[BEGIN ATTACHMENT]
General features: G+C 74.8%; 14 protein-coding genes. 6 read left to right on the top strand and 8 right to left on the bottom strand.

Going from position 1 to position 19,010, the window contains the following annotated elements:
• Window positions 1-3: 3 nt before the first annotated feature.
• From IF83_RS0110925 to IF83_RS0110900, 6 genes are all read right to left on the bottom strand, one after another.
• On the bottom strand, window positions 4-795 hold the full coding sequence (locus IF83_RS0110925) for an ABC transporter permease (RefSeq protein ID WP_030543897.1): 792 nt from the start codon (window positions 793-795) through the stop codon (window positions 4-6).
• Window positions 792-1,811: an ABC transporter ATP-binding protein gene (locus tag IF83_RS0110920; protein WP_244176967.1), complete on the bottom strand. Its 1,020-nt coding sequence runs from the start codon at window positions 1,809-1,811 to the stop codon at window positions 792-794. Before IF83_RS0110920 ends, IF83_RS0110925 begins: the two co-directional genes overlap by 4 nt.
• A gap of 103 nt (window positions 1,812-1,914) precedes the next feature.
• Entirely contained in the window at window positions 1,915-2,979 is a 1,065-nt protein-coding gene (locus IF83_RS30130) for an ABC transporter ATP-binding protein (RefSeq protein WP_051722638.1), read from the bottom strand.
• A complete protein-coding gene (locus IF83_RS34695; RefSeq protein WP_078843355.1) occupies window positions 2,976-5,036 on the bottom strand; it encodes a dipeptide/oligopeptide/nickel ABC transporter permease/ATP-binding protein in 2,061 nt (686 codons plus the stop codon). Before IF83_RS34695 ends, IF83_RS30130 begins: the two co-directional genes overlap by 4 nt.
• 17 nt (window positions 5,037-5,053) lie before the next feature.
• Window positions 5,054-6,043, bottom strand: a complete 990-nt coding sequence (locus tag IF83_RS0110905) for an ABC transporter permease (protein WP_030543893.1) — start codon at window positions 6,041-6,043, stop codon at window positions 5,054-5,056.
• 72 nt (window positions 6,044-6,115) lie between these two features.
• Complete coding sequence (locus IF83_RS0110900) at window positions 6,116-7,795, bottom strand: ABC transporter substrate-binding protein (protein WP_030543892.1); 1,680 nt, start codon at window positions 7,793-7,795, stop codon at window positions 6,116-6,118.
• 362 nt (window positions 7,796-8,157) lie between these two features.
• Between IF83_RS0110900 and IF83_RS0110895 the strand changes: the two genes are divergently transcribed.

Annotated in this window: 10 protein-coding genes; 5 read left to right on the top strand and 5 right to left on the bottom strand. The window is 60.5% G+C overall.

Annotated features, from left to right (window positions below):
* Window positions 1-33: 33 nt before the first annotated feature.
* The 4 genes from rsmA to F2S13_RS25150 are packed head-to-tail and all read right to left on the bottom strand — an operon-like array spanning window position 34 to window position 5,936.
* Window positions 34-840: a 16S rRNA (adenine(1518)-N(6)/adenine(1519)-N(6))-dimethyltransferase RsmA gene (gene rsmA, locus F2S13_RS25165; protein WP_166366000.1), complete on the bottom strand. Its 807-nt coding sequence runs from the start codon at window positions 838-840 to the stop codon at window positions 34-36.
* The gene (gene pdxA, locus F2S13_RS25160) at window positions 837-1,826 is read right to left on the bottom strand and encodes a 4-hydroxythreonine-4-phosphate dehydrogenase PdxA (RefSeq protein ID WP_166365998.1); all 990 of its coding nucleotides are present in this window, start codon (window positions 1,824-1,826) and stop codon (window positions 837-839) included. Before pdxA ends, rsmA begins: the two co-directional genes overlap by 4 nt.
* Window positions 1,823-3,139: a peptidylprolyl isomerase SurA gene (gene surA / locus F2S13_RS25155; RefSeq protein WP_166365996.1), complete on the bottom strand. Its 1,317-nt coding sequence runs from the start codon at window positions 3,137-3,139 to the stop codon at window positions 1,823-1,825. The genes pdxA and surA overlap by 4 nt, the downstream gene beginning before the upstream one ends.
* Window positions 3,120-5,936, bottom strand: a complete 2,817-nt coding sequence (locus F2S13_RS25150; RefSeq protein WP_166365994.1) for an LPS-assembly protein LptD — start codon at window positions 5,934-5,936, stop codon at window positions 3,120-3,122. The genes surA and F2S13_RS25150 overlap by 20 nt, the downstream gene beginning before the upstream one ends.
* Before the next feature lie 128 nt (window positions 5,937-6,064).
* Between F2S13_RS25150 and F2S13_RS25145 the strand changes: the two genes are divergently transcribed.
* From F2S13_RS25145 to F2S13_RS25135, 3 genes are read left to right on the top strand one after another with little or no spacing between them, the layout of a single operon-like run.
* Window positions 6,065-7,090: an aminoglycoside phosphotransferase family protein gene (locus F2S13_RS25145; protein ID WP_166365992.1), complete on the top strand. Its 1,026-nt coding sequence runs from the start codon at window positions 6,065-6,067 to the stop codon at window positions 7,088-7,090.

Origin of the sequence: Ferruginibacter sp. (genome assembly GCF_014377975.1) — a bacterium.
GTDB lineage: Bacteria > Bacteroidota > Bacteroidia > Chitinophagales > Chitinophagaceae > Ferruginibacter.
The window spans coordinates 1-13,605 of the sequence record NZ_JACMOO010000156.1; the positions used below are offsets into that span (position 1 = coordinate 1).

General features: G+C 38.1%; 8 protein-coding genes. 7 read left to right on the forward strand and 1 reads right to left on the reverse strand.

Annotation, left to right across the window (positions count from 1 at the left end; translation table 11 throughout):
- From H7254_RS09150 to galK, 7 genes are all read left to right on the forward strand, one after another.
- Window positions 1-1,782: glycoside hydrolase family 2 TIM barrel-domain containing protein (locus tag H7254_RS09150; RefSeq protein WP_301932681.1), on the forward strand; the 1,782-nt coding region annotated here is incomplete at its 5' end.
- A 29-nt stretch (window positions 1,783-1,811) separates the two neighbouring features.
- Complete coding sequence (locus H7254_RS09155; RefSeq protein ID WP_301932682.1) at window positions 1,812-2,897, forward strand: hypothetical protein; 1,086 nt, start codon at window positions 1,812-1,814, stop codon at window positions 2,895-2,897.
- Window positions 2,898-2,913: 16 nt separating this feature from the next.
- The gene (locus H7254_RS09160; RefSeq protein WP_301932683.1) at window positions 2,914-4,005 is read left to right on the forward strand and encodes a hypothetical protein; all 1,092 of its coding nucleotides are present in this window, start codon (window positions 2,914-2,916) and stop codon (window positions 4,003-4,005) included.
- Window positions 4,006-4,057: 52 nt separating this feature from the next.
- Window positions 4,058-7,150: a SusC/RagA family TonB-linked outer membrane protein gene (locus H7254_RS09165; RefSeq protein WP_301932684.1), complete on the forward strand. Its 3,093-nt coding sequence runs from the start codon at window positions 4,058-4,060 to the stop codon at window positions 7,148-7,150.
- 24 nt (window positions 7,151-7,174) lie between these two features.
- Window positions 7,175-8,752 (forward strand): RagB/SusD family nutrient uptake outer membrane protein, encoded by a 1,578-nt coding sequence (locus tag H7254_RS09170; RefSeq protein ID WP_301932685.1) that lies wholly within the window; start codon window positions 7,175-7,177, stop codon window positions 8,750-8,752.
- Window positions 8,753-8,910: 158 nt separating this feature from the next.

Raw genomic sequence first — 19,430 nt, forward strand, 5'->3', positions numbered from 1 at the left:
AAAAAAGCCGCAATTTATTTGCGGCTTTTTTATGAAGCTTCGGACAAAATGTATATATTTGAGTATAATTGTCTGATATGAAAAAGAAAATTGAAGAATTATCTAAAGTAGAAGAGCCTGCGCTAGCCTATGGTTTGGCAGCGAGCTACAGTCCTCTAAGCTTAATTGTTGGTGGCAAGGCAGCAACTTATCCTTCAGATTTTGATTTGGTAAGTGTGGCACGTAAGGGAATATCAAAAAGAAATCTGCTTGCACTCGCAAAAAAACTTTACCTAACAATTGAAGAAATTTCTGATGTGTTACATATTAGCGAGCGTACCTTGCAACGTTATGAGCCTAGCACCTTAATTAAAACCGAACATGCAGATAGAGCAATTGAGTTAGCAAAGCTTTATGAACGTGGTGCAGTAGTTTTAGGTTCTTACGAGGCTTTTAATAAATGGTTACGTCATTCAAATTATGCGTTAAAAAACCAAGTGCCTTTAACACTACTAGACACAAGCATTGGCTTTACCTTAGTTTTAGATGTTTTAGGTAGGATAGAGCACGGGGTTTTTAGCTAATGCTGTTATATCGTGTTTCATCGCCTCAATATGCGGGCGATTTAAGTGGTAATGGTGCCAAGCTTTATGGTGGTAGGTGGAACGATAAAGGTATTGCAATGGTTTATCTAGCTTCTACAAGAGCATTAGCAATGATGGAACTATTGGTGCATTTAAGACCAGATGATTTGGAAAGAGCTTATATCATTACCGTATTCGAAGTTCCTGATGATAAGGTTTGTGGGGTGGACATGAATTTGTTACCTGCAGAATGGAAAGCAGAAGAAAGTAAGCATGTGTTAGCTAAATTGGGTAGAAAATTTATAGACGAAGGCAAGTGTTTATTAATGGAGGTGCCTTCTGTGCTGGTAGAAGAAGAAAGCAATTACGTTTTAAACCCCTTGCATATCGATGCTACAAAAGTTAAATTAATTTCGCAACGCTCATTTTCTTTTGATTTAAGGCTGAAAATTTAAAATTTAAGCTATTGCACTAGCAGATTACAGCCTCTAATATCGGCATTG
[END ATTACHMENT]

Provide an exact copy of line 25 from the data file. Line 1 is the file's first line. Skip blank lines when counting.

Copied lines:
* Between F2S13_RS25150 and F2S13_RS25145 the strand changes: the two genes are divergently transcribed.